Even though there is a lot to celebrate and be thankful for in November and December, I still love sharing my favorite books with you.
My husband might tell you I have a book problem, but I say I just have lots of options when it comes to story time.
January is kind of sad because I have to put away all of the Christmas books.
But January is also really awesome because now it’s winter and now we can pull out a lot of historical readers, like books about Martin Luther King, Jr. and the Presidents! So really, it isn’t that bad. 🙂
January books are so much fun, and this book is definitely one of my favorites!
I’m sure you and your students have wondered what snowmen do at night while we are sleeping. Well, they’re pretty magical! That’s why I chose the beautifully written and illustrated book, Snowmen at Night.
If you’d like to add this book to your classroom library, you can find the book here:
When we read the story, we use the adapted piece book set. We read the story first in whole group, typically on a Monday, and then the rest of the week we will bring the adapted piece book set in during Guided Reading or in centers.
The adapted books make it home in Reading Toolkits too.
By January, we’ve already read Snowmen at Christmas. So after reading Snowmen at Night, this gives us the opportunity to compare and contrast the two stories.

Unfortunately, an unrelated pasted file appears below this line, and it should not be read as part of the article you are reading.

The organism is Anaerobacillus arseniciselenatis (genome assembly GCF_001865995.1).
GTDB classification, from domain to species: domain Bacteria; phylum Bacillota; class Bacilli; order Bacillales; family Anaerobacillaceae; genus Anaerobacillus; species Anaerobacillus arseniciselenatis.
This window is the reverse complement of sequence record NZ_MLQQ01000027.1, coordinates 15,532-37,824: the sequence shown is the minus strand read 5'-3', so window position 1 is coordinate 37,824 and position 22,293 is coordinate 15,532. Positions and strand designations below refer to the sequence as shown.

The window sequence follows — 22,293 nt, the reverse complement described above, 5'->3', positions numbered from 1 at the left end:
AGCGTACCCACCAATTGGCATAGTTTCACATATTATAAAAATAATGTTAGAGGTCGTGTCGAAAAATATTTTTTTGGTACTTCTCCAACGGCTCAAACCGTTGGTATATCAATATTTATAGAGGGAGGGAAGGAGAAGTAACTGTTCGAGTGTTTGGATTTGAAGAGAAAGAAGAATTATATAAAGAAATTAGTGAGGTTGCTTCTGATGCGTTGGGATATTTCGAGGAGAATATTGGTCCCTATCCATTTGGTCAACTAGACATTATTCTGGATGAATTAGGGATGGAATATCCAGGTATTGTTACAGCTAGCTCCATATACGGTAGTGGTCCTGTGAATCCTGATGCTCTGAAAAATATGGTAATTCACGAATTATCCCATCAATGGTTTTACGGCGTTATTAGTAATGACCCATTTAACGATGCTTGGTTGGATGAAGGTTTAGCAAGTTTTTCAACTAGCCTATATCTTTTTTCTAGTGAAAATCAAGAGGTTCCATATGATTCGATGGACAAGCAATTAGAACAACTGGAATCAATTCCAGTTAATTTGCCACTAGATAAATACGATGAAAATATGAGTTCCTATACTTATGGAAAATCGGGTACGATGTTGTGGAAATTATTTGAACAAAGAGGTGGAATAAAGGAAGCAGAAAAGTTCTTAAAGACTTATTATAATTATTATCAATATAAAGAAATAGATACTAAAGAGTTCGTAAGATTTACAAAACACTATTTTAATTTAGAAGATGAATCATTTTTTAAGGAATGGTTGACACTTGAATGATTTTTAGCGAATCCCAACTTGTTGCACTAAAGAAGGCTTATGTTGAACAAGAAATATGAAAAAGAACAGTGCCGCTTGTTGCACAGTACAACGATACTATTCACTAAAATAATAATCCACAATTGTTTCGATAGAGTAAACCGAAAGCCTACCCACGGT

What do snowmen do differently around Christmas than they do on any other night? Or do they do the same thing?
I will project the graphic organizer on the front board and fill it in as students work on it at their desks.
My higher level students help me write on the graphic organizer on the board, and can then copy the information down on their own papers. For my students who write, they can copy right from the board.
My lower level students will use the adapted piece book set answer pieces to fill in their answers. I just print them answer pieces out, pre-cut the answers they will need, and have them available during the lesson.
It’s a great activity to practice hand-eye coordination, plus they get to see other students modeling how to write. For my lower level students, I will also write it for them and then we will hand-over-hand trace the words.
Since I live in Texas, and it *rarely* snows here around Houston, my students have a hard time imagining snow. I mean, they’ve seen it on TV and in movies, they know what it is, and some of them may have taken a vacation skiing up North… but for the most part, it’s not a “normal” part of our winter.
So that means this makes our snow experiments even more special! And because this book is about snowmen, we can incorporate some really fun activities into the story time!
Like making borax snowflakes! You only need 8 ingredients (with an optional 9th ingredient) and it’s super simple. Just follow Embracing Homemaking’s picture how to guide in your classroom.
If there is time, or you use the borax snowflakes during another lesson you’ve already got planned out, try making snow!
There are lots of “make your own snow” recipes that you can find on Pinterest, but this one uses baking soda, shaving cream, and lavender oil. It seems like a lot of fun and I can’t wait to make it with my kids. I think they’re going to absolutely love it, and so will yours!